I don't know about Beethoven or Einstein, but I mean, you just know if when you see it. I mean, writing can be rock 'n' roll or a movie can be rock 'n' roll. It doesn't necessarily have to have anything to do with music. It's just a way of living your life, a way of going about things.
When you're listening to an album, what do you listen to more: the lyrics, the music, the hooks? I know you hate the hooks [re a then-recent column in Music Sound Output.]
Well, when I wrote that about hooks, it's not that I hate hooks. For instance, I like Ghost in the Machine by the Police, that's a hooky album. The reason I wrote that is because everybody, both the people who are writing about it and the musicians in these bands, they were in a very clinical way saying, "We've got to have hooks in this." And what they mean by that is something that's recycled from the '60's and purloined in a certain way that everybody knows any way and recycled. And I don't think that when the Beatles did it or whoever that they sat down and did it like that. And that's why I wrote that. But also I do like things that drone. [laughs] What was the question?
What do you listen for in an album? What draws you in?
Just soul and vitality. I don't isolate things. If the lyrics are great, fine. But I don't really, much later I might listen to them, or I might listen to see what the bass player is doing, but...
What's currently on your turntable? What do you enjoy now?
Let's see... [goes to check] The last record I listened to was Bud Powell. Under that is Charlie Parker. The Police is under that. Hank Ballard. I don't know. I've been listening to a lot of early Sun stuff, Hank Williams. I got drunk the other day and I regressed to 1971 and played nothing but Grand Funk and Deep Purple and Black Sabbath. It was sick.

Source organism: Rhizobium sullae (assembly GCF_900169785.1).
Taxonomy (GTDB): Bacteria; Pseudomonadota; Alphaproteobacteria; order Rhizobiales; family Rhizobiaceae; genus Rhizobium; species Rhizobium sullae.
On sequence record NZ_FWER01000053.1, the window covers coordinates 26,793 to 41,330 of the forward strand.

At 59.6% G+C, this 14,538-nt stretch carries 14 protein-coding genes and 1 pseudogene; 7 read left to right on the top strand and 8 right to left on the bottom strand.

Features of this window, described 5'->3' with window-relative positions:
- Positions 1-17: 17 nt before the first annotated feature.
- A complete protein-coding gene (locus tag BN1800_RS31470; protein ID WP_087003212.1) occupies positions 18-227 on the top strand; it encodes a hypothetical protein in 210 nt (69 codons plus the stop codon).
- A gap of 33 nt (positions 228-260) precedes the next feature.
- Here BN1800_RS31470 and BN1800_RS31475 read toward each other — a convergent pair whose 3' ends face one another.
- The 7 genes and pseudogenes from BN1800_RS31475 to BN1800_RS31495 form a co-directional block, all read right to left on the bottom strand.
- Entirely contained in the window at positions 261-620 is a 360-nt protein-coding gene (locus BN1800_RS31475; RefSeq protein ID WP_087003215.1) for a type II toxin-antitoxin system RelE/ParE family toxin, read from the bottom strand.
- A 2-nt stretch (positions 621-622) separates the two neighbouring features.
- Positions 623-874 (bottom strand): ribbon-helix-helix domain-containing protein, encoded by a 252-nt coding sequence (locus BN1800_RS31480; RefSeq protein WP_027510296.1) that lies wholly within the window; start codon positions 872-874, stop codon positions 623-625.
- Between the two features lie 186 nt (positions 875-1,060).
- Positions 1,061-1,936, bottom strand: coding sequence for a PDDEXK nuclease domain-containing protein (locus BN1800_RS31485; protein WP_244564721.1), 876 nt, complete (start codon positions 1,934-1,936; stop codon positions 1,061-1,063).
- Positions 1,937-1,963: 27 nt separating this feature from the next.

Must have been a real hangover.
It was weird. You find yourself going into your past. I tried to get into that hardcore shit, and it's shit. I don't know, Van Morrison I listen to a lot.
Your reply to Christgau's Pazz & Jop poll ["Almost all current music is worthless"]...
I was wondering when you were going to get around to that.
Yeah, well... Do you think that's too pessimistic?
Well, what I think is that if you don't monitor the... say, 99 percent of what's being released is shit, but if you don't monitor it, you might miss an album like the Velvet Underground's first album.
Well, see, I monitor it. I listen to everything from Quarterflash to the Circle Jerks, O.K.? I monitor it. But you've got to be honest about what you find there. The way I look at it, the only reason I have any credibility in the first place is because I'm willing to say things like that. And if anything does happen again, I'll have more credibility for the fact that I did say it. It's interesting, since that came out, rock critics and people have been like, "Uh-uh." But anybody who's a musician or in the public totally agrees with me.
What do you think the importance of New Wave was for rock 'n' roll? Do you think it's still going on?
I went to see that movie the other night, The Last Waltz, and you sit through something like that in 1982 and you really see why New Wave was necessary. There they are, so smugly thanking that they're brilliant musicians or even jazz musicians just because a guy can play a solo for 10 minutes that's just scales. It's real pompous. The only trouble with New Wave is that nobody followed up on it. Everybody thought that the initial gesture was all they had to make. Richard Hell made that one album and got too lazy to make another one, or the Sex Pistols breaking up. Although it's good they broke up. But very few of them followed through. But it was really an exciting burst there for like a year, year and a half.
What do you think the next step is now?
I don't know. The next step for me is that I've got to do something that has nothing to do with music, which is to write this novel.
What do you think about an idea like Robert Fripp's that all the old bands, the dinosaurs, should get out of the way to make room for younger bands?
He said that? Shit! He just reformed King Crimson! And I know he has his ambient ideas or whatever you call it, but he wants the money, too.
But do you think a 45-year-old Mick Jagger is realistic?